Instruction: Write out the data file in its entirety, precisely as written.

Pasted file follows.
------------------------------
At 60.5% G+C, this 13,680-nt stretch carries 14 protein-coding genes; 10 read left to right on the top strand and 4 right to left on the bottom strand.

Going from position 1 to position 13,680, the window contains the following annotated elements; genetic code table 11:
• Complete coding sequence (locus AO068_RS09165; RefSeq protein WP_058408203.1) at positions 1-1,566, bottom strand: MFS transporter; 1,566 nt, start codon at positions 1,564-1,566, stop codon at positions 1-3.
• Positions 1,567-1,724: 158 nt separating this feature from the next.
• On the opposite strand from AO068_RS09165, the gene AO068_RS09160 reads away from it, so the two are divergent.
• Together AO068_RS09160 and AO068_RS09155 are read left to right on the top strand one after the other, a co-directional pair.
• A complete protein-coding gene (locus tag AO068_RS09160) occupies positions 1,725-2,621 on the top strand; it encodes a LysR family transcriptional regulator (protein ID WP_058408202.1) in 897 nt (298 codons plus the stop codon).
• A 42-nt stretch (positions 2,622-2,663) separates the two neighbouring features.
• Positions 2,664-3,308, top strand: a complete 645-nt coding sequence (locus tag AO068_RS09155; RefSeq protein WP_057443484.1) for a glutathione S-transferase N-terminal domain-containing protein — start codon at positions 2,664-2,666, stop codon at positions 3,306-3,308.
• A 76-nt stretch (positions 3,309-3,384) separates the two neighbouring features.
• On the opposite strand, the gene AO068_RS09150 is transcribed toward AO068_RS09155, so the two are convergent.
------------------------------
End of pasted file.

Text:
At 60.5% G+C, this 13,680-nt stretch carries 14 protein-coding genes; 10 read left to right on the top strand and 4 right to left on the bottom strand.

Going from position 1 to position 13,680, the window contains the following annotated elements; genetic code table 11:
• Complete coding sequence (locus AO068_RS09165; RefSeq protein WP_058408203.1) at positions 1-1,566, bottom strand: MFS transporter; 1,566 nt, start codon at positions 1,564-1,566, stop codon at positions 1-3.
• Positions 1,567-1,724: 158 nt separating this feature from the next.
• On the opposite strand from AO068_RS09165, the gene AO068_RS09160 reads away from it, so the two are divergent.
• Together AO068_RS09160 and AO068_RS09155 are read left to right on the top strand one after the other, a co-directional pair.
• A complete protein-coding gene (locus tag AO068_RS09160) occupies positions 1,725-2,621 on the top strand; it encodes a LysR family transcriptional regulator (protein ID WP_058408202.1) in 897 nt (298 codons plus the stop codon).
• A 42-nt stretch (positions 2,622-2,663) separates the two neighbouring features.
• Positions 2,664-3,308, top strand: a complete 645-nt coding sequence (locus tag AO068_RS09155; RefSeq protein WP_057443484.1) for a glutathione S-transferase N-terminal domain-containing protein — start codon at positions 2,664-2,666, stop codon at positions 3,306-3,308.
• A 76-nt stretch (positions 3,309-3,384) separates the two neighbouring features.
• On the opposite strand, the gene AO068_RS09150 is transcribed toward AO068_RS09155, so the two are convergent.